B.V.Narasimha Swami examined several devotees and took depositions from them about their relationship with Ramana to ensure authenticity. Above all he had several interviews with Ramana, the most important of which was about his enlightenment. He stayed in a cave adjacent to the asram in order to be present during many of the question and answer sessions, which Ramana had with devotees. It was after sustained research extending over two years that he wrote his biography of Ramana, 'Self Realisation', which was published in 1931. Its appeals is undimmed nearly seventy years later. In 1954, Arthur Osborne wrote his biography, 'Ramana Maharshi and the Path of self Knowledge'. His basic data was drawn from the earlier biography. He himself says to. But what makes his book fascinating is his style of writing, his acceptance of Ramana as his guru, and the account of the three years spent in Ramana's physical presence. Many have been drawn to Ramana and are still being drawn by this powerful presentation.
T. S. Ananthamurthy has written a very appealing biography in 1972, 'Life and Teachings of Sri Ramana Maharshi'. In 1974, Professor K. Swaminathan wrote a biography cum teachings book, 'Ramana Maharshi'. The biography portion is only fifty-four pages. Therefore, though the book has a special fragrance, written as it is by one soaked in Ramana, its coverage was limited due to space constraints. The same holds good for T. M. P. Mahadevan's 'Ramana Maharshi'. This biography published in 1977 is scholarly but short being only seventy- seven pages. The rest of the book is devoted to the teachings. In 1980, Ramana's birth centenary year, Joan Greenblatt and Mathew Greenblatt wrote their pictorial biography, 'Bhagavan Sri Ramana'. The design and presentation backed by their love and reverence for Ramana have made this book very attractive.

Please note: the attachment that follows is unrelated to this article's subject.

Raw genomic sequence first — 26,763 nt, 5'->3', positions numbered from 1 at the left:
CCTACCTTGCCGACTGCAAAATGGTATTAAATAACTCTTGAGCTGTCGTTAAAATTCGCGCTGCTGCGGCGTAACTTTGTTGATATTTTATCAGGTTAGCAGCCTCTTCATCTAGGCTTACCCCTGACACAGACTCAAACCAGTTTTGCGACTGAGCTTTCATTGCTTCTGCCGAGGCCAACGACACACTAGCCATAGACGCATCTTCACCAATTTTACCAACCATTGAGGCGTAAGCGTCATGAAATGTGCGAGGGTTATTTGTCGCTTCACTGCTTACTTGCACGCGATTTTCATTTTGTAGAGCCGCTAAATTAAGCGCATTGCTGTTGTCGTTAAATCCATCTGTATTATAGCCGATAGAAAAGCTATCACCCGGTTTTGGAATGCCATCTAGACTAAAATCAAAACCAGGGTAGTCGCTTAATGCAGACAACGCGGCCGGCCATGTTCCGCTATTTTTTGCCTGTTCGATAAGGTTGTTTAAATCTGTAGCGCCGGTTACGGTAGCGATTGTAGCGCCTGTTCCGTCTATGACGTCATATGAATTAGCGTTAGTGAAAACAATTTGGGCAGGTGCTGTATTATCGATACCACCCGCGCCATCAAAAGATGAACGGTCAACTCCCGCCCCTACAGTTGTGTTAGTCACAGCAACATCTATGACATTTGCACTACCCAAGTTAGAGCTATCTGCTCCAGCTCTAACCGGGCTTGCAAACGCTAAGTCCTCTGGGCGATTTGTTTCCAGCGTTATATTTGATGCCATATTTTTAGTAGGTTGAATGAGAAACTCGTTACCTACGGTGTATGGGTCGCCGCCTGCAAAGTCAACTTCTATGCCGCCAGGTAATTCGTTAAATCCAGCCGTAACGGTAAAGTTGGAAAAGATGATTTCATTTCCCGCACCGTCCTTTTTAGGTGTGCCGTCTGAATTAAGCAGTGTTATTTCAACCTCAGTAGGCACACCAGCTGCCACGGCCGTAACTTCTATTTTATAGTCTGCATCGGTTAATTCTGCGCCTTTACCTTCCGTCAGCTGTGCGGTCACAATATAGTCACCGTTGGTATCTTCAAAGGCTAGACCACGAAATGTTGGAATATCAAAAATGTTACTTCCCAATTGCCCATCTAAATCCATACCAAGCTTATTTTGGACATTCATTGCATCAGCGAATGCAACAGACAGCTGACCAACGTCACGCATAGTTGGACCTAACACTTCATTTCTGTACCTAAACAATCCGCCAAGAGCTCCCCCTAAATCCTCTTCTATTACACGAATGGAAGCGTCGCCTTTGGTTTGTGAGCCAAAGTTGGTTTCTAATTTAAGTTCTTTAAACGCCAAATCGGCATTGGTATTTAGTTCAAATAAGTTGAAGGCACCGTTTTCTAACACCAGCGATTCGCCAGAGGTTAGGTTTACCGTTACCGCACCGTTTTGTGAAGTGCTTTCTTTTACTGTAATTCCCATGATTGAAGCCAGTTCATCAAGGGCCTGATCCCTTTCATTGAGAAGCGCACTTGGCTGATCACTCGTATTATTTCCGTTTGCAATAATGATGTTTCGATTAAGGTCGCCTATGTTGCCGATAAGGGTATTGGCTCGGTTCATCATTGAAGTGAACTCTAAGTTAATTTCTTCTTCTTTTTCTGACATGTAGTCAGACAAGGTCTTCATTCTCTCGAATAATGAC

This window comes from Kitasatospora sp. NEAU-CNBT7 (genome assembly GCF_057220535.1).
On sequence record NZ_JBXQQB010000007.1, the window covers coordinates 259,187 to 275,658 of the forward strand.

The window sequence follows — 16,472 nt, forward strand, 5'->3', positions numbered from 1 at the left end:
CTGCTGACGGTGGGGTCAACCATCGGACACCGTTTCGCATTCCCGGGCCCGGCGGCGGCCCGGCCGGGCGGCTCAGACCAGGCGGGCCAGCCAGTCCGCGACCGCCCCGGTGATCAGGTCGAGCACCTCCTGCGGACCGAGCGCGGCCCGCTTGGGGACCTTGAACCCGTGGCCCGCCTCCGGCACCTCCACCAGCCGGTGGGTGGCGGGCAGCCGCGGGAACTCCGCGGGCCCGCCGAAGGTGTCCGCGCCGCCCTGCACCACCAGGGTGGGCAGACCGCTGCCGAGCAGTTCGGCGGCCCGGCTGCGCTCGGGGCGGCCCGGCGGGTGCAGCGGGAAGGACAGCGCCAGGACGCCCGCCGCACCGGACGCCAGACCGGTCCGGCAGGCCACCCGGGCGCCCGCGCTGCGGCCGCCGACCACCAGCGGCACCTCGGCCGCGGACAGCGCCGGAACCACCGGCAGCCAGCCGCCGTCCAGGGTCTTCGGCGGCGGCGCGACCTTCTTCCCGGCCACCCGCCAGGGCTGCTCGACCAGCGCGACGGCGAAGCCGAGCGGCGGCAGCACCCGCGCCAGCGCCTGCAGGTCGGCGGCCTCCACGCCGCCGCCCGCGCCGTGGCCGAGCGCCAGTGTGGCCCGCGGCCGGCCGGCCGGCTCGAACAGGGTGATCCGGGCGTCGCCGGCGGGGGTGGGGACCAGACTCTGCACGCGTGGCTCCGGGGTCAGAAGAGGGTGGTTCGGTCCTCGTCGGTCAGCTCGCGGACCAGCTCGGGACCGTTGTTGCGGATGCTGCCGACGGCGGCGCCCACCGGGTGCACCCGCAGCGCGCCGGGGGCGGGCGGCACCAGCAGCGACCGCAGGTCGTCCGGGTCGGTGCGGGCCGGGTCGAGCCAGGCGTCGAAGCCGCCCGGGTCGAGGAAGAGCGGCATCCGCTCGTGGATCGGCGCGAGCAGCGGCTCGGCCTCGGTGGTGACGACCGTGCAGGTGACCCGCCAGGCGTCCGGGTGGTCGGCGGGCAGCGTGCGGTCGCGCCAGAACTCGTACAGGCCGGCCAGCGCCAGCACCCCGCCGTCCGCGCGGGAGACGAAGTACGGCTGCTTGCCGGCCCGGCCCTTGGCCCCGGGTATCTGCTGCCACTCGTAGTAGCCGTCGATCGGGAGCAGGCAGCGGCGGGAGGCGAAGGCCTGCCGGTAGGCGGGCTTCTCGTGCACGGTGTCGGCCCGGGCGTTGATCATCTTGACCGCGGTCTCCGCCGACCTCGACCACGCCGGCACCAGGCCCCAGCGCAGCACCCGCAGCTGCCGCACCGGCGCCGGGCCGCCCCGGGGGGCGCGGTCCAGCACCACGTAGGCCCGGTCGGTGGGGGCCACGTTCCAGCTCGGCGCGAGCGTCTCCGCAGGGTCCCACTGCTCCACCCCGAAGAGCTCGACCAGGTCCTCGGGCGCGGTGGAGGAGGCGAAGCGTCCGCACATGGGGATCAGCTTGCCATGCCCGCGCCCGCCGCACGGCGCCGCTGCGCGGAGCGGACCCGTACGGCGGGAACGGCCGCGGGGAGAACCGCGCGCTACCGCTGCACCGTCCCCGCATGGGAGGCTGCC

To all these earlier biographers, each great in their own way, I offer my humble salutations.
I also offer my salutations to the vast and growing circle of disciples and devotees of Ramana. They are scattered all over the world.
It is their collective spiritual power which has to be the backing for this new biography.
Over the past several decades we have vast, varied and authentic material about Ramana which was either not available to or could not be used by the earlier biographers. It is now nearly seventy years since the first biography was written. There is need for new insights and fresh perspectives as there is a growing awareness of the power of Ramana's presence. One is able to relate more directly to him. Readers in the millennium need to savour and enjoy the sweetness of the fresh discoveries and new materials, which has unfolded since then. But where is the need to justify? The sweetness of his life itself is enough reason. It draws one irresistibly to him. For, 'once the Maharshi's story is heard or read, who would care to listen to or read any other?"